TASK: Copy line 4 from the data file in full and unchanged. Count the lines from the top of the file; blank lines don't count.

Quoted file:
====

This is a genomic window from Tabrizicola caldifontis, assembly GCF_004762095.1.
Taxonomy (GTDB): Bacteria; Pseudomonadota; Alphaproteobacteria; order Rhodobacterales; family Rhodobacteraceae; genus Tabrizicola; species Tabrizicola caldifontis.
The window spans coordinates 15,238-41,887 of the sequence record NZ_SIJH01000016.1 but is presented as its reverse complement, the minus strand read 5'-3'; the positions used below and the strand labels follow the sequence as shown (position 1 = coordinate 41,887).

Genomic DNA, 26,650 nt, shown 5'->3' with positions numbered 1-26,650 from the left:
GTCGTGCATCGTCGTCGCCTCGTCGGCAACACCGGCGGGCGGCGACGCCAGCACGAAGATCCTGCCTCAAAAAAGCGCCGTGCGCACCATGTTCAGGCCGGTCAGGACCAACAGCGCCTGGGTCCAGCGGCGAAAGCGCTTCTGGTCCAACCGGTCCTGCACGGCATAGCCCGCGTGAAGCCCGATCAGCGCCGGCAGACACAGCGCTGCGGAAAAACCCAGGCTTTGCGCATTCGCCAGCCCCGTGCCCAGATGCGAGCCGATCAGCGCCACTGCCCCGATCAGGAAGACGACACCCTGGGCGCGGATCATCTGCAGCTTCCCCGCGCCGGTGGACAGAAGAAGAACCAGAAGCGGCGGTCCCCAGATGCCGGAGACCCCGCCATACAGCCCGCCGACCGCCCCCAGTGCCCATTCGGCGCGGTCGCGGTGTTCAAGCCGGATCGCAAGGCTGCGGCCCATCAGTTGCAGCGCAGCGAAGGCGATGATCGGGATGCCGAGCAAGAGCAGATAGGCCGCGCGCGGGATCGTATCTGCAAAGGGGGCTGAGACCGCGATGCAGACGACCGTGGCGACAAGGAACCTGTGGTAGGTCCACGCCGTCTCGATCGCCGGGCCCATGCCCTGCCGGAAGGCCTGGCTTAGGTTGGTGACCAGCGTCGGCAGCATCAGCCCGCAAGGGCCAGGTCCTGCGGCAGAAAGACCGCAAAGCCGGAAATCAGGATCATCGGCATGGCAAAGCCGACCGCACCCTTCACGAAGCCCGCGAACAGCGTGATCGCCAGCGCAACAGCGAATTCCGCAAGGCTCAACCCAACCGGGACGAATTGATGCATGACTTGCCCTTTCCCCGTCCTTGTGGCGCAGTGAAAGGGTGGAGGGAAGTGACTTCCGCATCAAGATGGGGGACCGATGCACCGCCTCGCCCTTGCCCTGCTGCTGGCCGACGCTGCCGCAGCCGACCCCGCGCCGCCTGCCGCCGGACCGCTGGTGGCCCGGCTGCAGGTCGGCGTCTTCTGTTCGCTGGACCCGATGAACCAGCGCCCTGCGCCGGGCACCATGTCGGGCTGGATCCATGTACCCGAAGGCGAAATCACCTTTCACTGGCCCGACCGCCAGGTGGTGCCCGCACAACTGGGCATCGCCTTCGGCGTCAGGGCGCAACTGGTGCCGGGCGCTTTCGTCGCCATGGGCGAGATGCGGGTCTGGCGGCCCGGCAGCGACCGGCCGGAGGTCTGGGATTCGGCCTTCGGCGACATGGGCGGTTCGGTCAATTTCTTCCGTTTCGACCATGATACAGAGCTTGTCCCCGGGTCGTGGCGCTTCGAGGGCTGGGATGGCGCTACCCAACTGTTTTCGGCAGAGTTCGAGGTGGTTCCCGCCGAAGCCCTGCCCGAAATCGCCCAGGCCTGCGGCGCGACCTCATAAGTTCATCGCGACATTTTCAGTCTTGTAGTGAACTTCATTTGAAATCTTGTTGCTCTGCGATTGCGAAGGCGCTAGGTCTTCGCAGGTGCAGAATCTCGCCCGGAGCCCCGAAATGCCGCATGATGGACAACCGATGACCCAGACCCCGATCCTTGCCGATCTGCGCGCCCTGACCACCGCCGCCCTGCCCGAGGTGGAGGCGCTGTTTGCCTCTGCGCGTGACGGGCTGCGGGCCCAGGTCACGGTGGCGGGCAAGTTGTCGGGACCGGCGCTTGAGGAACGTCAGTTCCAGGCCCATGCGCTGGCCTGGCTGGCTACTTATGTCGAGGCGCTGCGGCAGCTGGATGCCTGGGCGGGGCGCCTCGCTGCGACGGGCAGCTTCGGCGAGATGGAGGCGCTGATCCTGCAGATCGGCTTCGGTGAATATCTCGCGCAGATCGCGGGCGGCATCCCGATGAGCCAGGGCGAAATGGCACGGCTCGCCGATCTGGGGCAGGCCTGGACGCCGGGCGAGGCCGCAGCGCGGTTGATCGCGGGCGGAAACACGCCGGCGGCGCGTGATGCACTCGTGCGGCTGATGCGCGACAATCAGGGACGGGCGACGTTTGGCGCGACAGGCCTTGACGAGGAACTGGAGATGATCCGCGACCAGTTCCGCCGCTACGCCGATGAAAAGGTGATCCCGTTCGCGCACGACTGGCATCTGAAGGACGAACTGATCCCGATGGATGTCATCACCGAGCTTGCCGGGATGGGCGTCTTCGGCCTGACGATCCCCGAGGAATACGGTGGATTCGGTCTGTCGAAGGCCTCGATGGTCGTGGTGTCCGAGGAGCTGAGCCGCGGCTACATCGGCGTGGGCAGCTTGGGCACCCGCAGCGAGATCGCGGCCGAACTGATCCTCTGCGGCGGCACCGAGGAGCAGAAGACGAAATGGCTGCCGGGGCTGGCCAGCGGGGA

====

Genomic DNA, 26,650 nt, shown 5'->3' with positions numbered 1-26,650 from the left: